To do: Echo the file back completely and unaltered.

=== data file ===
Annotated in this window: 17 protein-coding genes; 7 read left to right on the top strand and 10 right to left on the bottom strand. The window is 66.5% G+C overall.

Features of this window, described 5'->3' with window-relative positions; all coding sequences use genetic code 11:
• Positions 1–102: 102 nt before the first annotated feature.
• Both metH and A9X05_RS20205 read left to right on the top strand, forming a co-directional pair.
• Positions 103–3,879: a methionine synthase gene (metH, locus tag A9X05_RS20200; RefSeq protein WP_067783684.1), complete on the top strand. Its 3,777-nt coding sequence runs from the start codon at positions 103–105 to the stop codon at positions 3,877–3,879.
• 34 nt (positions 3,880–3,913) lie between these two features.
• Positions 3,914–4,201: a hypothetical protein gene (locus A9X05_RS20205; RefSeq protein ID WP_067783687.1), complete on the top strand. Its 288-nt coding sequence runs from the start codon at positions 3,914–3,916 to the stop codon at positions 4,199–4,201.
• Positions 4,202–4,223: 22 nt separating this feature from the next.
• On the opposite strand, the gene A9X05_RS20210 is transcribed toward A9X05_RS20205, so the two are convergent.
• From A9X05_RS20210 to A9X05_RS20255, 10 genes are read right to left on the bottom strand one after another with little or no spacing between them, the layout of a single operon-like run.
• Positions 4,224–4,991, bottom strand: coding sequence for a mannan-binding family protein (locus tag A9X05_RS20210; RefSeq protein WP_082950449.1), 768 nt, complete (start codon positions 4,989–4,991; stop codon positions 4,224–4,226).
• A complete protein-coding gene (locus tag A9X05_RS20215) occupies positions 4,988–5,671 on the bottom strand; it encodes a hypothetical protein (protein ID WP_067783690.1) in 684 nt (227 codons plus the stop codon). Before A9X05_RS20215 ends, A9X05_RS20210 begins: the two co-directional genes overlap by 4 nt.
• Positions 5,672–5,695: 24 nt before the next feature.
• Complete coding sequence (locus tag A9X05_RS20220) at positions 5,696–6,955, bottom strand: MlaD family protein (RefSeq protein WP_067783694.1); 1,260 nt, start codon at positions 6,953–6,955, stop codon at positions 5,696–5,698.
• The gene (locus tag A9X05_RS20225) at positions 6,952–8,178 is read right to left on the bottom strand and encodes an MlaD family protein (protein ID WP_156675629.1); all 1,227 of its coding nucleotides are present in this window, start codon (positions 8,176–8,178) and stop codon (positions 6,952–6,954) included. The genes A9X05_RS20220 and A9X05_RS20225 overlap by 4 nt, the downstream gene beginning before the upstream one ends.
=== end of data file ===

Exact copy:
Annotated in this window: 17 protein-coding genes; 7 read left to right on the top strand and 10 right to left on the bottom strand. The window is 66.5% G+C overall.

Features of this window, described 5'->3' with window-relative positions; all coding sequences use genetic code 11:
• Positions 1–102: 102 nt before the first annotated feature.
• Both metH and A9X05_RS20205 read left to right on the top strand, forming a co-directional pair.
• Positions 103–3,879: a methionine synthase gene (metH, locus tag A9X05_RS20200; RefSeq protein WP_067783684.1), complete on the top strand. Its 3,777-nt coding sequence runs from the start codon at positions 103–105 to the stop codon at positions 3,877–3,879.
• 34 nt (positions 3,880–3,913) lie between these two features.
• Positions 3,914–4,201: a hypothetical protein gene (locus A9X05_RS20205; RefSeq protein ID WP_067783687.1), complete on the top strand. Its 288-nt coding sequence runs from the start codon at positions 3,914–3,916 to the stop codon at positions 4,199–4,201.
• Positions 4,202–4,223: 22 nt separating this feature from the next.
• On the opposite strand, the gene A9X05_RS20210 is transcribed toward A9X05_RS20205, so the two are convergent.
• From A9X05_RS20210 to A9X05_RS20255, 10 genes are read right to left on the bottom strand one after another with little or no spacing between them, the layout of a single operon-like run.
• Positions 4,224–4,991, bottom strand: coding sequence for a mannan-binding family protein (locus tag A9X05_RS20210; RefSeq protein WP_082950449.1), 768 nt, complete (start codon positions 4,989–4,991; stop codon positions 4,224–4,226).
• A complete protein-coding gene (locus tag A9X05_RS20215) occupies positions 4,988–5,671 on the bottom strand; it encodes a hypothetical protein (protein ID WP_067783690.1) in 684 nt (227 codons plus the stop codon). Before A9X05_RS20215 ends, A9X05_RS20210 begins: the two co-directional genes overlap by 4 nt.
• Positions 5,672–5,695: 24 nt before the next feature.
• Complete coding sequence (locus tag A9X05_RS20220) at positions 5,696–6,955, bottom strand: MlaD family protein (RefSeq protein WP_067783694.1); 1,260 nt, start codon at positions 6,953–6,955, stop codon at positions 5,696–5,698.
• The gene (locus tag A9X05_RS20225) at positions 6,952–8,178 is read right to left on the bottom strand and encodes an MlaD family protein (protein ID WP_156675629.1); all 1,227 of its coding nucleotides are present in this window, start codon (positions 8,176–8,178) and stop codon (positions 6,952–6,954) included. The genes A9X05_RS20220 and A9X05_RS20225 overlap by 4 nt, the downstream gene beginning before the upstream one ends.